sun 20/10/2019

pop music

Reissue CDs Weekly: The Kinks - Arthur or the Decline and Fall of the British Empire

Arthur or the Decline and Fall of the British Empire hasn’t had the stratospheric levels of praise as the preceding Kinks album, 1968’s The Kinks Are the Village Green Preservation Society. Yet in the band’s narrative, it’s probably more important...

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CD: Foals - Everything Not Saved Will Be Lost Part 2

Foals, the band with a trademark sound characterised by the African-style intricate interplay of rhythm rather than lead guitars, returns with what amounts to the second half of a double album. The first half was released last spring, and this new...

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CD: James Arthur - You

It’s an easy joke to suggest that James Arthur needs an editor. By this point, the 31-year-old singer is almost as famous for his lyrical mis-steps and ill-advised use of Twitter as his 2012 The X Factor victory. You, his third album, seems to have...

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PP Arnold, Islington Assembly Hall review - joy in a consummate musical setting

“I had my first inter-racial relationship.” Moments after walking on stage and before the first song, PP Arnold is reminiscing about when she first arrived in Britain in 1966. The America she knew had barriers, ones she found weren’t apparent in “...

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CD: The New Pornographers – In the Morse Code of Brake Lights

New Pornographer-in-chief AC Newman grew up enraptured by how much and how little pop could be: from David Bowie shucking skins to the rush of the Monkees’ “Daydream Believer”, to Pixies' boiling down of a song to three chords and a scream. Eight...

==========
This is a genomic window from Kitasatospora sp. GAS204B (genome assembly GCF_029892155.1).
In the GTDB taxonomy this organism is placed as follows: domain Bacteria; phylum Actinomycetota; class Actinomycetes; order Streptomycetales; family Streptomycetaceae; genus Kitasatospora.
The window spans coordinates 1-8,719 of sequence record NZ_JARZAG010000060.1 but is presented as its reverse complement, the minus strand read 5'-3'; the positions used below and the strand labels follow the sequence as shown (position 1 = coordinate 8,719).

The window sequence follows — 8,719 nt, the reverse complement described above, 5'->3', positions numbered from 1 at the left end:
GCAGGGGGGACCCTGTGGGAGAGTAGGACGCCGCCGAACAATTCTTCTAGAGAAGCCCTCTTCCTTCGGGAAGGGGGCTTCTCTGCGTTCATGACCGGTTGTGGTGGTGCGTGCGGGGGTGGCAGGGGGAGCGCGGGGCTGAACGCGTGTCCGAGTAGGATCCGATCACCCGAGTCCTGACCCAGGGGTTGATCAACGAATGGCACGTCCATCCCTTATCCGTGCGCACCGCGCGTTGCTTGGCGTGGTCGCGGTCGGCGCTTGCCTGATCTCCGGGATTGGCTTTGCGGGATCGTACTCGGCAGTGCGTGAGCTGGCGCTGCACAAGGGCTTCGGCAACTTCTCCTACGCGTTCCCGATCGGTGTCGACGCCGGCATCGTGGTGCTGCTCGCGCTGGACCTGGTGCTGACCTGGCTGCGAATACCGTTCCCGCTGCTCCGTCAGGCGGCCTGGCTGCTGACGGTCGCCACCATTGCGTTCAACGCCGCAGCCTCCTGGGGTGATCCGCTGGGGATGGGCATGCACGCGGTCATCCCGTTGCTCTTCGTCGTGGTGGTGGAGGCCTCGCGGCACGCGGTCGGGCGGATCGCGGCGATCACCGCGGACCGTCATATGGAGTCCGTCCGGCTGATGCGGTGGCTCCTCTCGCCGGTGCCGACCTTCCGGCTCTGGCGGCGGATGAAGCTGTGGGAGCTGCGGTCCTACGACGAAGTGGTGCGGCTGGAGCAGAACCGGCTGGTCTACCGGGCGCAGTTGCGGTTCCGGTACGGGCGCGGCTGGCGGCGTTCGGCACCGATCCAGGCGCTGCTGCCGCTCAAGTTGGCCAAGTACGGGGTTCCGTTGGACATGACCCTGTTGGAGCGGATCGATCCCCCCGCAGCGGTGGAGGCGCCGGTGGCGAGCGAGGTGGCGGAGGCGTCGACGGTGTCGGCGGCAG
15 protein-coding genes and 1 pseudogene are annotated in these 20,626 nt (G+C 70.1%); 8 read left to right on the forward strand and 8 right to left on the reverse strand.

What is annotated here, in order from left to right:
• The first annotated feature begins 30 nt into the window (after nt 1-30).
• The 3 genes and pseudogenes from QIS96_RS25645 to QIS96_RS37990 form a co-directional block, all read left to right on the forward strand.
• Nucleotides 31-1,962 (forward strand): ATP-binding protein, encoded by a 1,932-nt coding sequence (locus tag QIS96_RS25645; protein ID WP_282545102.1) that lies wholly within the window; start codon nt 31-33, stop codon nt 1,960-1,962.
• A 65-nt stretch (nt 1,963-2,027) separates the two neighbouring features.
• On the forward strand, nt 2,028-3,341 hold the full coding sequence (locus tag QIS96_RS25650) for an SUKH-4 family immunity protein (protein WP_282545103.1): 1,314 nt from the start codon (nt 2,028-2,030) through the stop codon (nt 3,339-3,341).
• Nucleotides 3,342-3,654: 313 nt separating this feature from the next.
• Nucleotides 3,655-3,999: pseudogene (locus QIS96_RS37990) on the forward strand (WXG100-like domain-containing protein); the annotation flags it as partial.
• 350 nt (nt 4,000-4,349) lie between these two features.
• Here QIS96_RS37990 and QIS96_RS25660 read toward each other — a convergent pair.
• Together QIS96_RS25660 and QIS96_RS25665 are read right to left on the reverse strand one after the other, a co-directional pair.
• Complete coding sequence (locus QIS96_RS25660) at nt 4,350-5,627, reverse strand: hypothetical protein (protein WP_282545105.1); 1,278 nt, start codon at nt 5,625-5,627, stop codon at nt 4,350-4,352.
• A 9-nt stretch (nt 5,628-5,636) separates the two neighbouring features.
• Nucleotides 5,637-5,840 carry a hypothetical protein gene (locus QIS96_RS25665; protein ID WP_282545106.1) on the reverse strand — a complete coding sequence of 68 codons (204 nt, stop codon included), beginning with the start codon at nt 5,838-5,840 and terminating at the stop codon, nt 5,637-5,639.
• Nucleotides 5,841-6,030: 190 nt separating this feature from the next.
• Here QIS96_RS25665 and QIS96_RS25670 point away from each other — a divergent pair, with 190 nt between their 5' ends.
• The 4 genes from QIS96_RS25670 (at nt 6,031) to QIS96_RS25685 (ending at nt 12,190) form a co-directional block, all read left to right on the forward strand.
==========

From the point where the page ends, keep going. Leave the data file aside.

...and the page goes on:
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Reissue CDs Weekly: The Beatles - Abbey Road

Among the issues integral to the final album The Beatles recorded two, though usually low profile, are worth bearing mind. Abbey Road was their first album to be released in stereo only. There was no mono edition. Also, in late 1968, an EMI TG12345...

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theartsdesk in Hamburg: Reeperbahn Festival 2019 review

Hatari’s 10th placing in this year’s Eurovision Song Contest hasn’t done them any harm. Neither did ruffling the feathers of the European Broadcasting Union and host nation Israel with their stance on Palestine. Based on their performance in Hamburg...

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Keane, De La Warr Pavilion review – hometown heartbreak

Keane grew up six miles away in Battle, making this night in balmy Bexhill-on-Sea as close as they can practically get to a hometown gig. Prior to their first headline tour in six years, they’re playing new album Cause and Effect in full in an “in-...

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CD: Tove Lo - Sunshine Kitty

Swedish singer Tove Lo appeared at a time when female physical sexuality was being used as a raw, blunt weapon in pop, when porno chic reached an apex in music videos. Half a decade ago was the time of Nicki Minaj’s “Anaconda” and Miley Cyrus’s “...

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What Girls Are Made Of, Soho Theatre review - euphoric gig-theatre

It’s now Edinburgh Fringe transfer season in London, but here’s one they made earlier: Cora Bissett’s Fringe First-winning autobiographical play from the 2018 Festival about her time in 1990s indie band Darlingheart. Though the broad shape of this...

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CD: Charli XCX - Charli

Charli XCX would make a cracking mixtape. I mean that not in the hip hop culture sense - although she’s knocked out a few of those in the five years since the release of Sucker, her last album proper - but like the mixtapes you used to make for your...

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CD: Metronomy - Metronomy Forever

According to Metronomy maestro Joseph Mount, his first attempt of album number six was a much snappier affair. But it wasn’t until he broke from his self-imposed immediacy that it started connecting with him. In its final form, Metronomy Forever...

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